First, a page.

Holden’s new future, warts and all

Holden SUV

What to expect from Holden with a new import-only future.

“It’s time to change.” That was the crux of a frank and open internal assessment of Holden as it embarks on a massive marketing campaign designed to reposition the brand that currently has its lowest market share in 68 years of building cars in Australia.

The quintessentially Australian brand is set to go through the biggest change in its history as it transitions from Australia’s first and most influential car maker to one that from 2018 simply falls into line with the 60-odd import-only brands fighting for a slice of 1.2 million sales.

In its quest to become the “most caring and trusted car company in Australia” and one that attracts “new customers for life” Holden chairman and managing director Mark Bernhard acknowledged some of the failures and immense challenges of a brand fighting for survival; quality hasn’t always been where it needed to be; Holden hasn’t always offered the right cars for Australia; and Holden has sometimes focused on enthusiasts and loyalists at the expense of others.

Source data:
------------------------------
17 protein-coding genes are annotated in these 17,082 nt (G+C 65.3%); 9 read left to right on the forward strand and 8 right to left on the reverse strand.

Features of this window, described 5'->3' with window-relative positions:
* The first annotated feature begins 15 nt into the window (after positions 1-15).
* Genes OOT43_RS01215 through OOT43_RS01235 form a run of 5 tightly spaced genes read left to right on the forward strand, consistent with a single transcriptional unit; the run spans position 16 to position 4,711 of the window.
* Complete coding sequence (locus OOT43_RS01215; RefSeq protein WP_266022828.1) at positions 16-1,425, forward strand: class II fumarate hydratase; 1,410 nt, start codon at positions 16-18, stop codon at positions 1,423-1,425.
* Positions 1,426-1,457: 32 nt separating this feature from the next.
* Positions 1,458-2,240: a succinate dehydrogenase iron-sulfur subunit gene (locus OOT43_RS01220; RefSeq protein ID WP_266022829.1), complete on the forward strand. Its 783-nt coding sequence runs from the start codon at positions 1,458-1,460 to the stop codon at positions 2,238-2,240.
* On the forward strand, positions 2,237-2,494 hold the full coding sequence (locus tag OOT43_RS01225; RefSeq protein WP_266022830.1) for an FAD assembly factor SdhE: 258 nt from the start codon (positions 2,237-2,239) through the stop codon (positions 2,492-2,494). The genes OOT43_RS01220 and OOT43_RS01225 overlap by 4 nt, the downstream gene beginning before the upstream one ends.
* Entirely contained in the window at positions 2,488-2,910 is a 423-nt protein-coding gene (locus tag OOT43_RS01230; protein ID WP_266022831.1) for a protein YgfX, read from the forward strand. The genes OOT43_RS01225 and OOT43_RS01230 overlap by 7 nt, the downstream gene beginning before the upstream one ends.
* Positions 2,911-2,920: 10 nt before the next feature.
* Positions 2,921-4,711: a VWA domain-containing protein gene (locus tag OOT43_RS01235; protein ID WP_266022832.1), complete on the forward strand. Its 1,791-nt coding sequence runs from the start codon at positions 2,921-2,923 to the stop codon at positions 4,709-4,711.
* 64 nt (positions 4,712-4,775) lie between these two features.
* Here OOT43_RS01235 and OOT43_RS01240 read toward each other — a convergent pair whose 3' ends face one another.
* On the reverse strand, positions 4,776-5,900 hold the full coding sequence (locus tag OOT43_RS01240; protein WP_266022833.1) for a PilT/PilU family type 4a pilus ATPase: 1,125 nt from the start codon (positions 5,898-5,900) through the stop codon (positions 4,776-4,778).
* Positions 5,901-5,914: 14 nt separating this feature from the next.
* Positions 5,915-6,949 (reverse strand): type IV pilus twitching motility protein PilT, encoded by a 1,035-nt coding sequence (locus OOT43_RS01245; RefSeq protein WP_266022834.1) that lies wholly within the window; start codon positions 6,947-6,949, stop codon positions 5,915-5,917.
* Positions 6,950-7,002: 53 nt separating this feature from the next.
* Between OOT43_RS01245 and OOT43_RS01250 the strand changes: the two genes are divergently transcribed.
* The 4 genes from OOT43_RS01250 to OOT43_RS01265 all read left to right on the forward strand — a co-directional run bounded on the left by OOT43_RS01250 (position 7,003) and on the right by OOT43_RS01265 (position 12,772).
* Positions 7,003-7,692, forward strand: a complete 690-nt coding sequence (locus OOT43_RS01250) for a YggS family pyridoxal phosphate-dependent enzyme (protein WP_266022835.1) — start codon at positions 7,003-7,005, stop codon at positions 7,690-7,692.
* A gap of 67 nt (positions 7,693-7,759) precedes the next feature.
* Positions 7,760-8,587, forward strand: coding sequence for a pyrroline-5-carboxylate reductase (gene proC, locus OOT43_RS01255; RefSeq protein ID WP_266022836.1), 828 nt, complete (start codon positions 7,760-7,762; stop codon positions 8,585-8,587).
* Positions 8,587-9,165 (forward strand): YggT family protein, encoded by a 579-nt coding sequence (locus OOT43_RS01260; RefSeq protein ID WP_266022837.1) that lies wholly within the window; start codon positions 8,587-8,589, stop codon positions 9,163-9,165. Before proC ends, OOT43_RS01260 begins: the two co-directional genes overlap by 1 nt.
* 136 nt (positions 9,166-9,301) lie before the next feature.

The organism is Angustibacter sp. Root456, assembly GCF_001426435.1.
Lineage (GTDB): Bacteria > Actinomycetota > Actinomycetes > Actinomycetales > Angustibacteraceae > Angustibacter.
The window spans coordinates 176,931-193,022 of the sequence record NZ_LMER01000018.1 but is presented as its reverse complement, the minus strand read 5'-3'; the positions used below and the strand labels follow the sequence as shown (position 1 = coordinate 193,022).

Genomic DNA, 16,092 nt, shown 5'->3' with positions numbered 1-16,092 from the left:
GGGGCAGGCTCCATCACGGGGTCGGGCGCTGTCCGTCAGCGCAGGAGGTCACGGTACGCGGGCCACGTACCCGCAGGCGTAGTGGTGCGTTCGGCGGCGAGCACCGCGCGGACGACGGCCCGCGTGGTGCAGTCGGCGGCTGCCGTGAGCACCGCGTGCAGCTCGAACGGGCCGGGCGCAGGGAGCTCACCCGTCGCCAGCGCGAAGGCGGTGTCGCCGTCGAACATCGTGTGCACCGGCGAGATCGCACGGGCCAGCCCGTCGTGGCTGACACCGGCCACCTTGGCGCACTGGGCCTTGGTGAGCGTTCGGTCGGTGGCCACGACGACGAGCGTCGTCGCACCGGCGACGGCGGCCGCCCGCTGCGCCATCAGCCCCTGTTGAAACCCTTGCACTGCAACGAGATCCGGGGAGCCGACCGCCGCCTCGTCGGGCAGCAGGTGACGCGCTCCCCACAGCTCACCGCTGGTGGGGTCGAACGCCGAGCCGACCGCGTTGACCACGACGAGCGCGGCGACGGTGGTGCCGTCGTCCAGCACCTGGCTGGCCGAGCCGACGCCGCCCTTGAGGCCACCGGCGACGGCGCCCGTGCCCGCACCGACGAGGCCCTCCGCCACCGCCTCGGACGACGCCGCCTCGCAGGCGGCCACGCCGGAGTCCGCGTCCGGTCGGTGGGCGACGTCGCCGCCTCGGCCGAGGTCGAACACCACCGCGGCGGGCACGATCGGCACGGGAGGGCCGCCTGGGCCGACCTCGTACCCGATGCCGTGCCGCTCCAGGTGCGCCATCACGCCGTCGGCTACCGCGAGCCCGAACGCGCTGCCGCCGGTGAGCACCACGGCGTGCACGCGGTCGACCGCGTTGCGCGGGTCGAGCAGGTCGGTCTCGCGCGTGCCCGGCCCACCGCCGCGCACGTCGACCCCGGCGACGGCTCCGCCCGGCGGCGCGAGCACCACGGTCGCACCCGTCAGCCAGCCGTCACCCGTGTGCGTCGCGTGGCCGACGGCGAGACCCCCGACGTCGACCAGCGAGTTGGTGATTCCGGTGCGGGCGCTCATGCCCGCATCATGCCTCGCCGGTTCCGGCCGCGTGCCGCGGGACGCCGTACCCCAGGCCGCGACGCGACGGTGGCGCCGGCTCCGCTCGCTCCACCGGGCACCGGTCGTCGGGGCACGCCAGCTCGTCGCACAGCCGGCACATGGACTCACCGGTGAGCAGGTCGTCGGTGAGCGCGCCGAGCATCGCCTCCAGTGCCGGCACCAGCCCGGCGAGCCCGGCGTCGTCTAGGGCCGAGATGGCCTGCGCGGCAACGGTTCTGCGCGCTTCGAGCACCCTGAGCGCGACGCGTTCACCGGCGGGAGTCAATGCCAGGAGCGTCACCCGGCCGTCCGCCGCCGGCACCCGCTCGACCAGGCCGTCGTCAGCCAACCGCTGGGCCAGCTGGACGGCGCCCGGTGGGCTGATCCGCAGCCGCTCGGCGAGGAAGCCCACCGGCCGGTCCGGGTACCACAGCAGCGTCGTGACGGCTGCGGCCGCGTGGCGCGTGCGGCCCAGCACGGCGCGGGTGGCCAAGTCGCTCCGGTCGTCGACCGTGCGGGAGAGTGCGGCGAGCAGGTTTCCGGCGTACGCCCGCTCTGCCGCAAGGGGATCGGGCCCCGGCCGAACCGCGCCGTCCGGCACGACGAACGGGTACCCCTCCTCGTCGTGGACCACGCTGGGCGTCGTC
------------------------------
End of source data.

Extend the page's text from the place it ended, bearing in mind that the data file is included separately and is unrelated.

Despite having the biggest dealer network in the country – totalling 230 – Holden sales account for just 8.0 percent of the market in 2016, less than half that of the top seller, Toyota.

Holden -Spark“We need to redefine what Holden stands for,” said Bernhard in a media briefing at the company’s Port Melbourne head offices.

“For 70 years Holden has been defined by local manufacturing and locally built vehicles. That has to change. Our challenge is to redefine what Holden means in Australia and recapture our relevance.”

At the same time Bernhard acknowledged the long and diverse history of Holden, which started in 1856 with a saddlery company and in 1948 evolved into a manufacturer of Australia’s original own car, the Holden 48-215.

“We also have a 160-year history in this country [first as a saddlery and eventually a car maker], which we’re very proud of, but we need to evolve if we’re to flourish,” said Bernhard.

Key to the fresh sales pitch is an influx of new models, which has already kicked off with the heavily revised Colorado ute as well as the Spark city car, the first of 24 new models promised by 2020.

Holden also committed to five new or updated models by January 2017; an updated Barina, updated Trax, updated Trailblazer (formerly Colorado 7), new Astra and a replacement for the Captiva, expected to be called Equinox.

Holden -Arcadia -seven -seat -SUVHolden also confirmed the Acadia seven-seat SUV for 2018, a car likely to appeal to families who previously bought Commodores.

Bernhard said by 2020 Holden will have its most diverse product portfolio, replacing the ageing models that have lingered as a result the new model trickle that slowed when its parent company, General Motors, applied for bankruptcy in 2009 as a result of the global financial crisis.